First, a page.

Issues That Affect Children in Early Childhood Development

Updated November 21, 2016

The early years of life are important in influencing lifelong health and emotional development. According to the Robert Wood Johnson Foundation, many issues in early childhood development are directly tied to emotional, physical, and intellectual health in adulthood. It is important to realise that certain issues such as nutrition, economics, social environment, and a child's community during the first years of life will have a lifelong impact for a child.

According to the World Health Organization, early childhood development occurs between birth and eight years of age. Physical, emotional, and intellectual development are all components that are formed during this time and can have lifelong effects. Early childhood experiences may form educational, economic, and health factors that will last throughout adulthood. More than 200 million children under the age of five fail to meet their early childhood development potential every year.


Economic issues play a part in the development throughout childhood, but particularly during the first few years of life. Children born to mothers who live in poverty or are poorly educated typically have lower birth weight, and more health issues during infancy and childhood. Parental income can be a predictor of adulthood health. In addition, lower-income families may have fewer resources for emotional and physical health, of parents and children. This can affect or retard the overall development of a young child.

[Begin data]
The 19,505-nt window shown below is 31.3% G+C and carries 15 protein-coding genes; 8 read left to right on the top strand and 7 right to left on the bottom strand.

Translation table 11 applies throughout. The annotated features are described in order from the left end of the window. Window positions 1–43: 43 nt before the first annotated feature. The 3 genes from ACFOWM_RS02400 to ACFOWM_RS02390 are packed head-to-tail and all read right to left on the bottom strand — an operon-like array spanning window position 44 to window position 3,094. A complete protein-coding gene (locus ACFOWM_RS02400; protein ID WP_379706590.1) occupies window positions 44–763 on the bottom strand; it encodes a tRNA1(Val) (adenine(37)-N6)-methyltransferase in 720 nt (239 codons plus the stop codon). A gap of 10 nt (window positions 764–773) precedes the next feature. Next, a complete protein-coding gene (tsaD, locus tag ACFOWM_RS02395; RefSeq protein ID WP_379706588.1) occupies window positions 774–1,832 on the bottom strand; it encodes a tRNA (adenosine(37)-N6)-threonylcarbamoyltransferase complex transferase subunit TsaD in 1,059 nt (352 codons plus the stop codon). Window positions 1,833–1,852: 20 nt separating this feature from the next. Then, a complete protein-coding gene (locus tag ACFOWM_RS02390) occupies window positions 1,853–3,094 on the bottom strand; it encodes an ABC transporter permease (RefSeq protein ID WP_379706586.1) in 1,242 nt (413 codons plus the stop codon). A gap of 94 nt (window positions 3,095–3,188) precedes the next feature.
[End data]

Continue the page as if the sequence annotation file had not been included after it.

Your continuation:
Social Issues

Social issues also have a profound impact on early childhood development. The social conditions of the parents or caretakers can have a direct effect on the language, social, and emotional development of the child, often with permanent results. This impact can be seen as early as 18 months, and according to the Early Childhood Longitudinal Study --Kindergarten Cohort (ECLS-K), children in low-income homes most often lack the social skills needed to enter kindergarten. In addition, a secure and loving attachment to a parent or caretaker is essential for long-term emotional, physical, and intellectual growth and stimulation.


Healthy nutrition has a direct impact on the health, physical, and emotional development of a child in the first years of life. Nutritional deficiencies can result in the retardation of physical growth and poor overall health and may have long-term effects on the intellectual and physical development of a child into adulthood. Nutrition has also been directly linked to the income level of the home.


The environment in which a child lives has many direct effects on their development. Children in low-income communities are exposed to higher levels of toxins, pollution, poor water quality, higher noise levels, and lower overall safety. Lower-income communities also tend to have fewer resources for families, lower levels of access to health care, and fewer safe places for children to play. Children in poverty-level homes are also more likely to be exposed to lead-based paint, which can have permanent health effects.

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About the Author

Meredith Jameson writes early childhood parenting and family health articles for various online publications. She holds a Bachelor of Arts in history from San Francisco State University.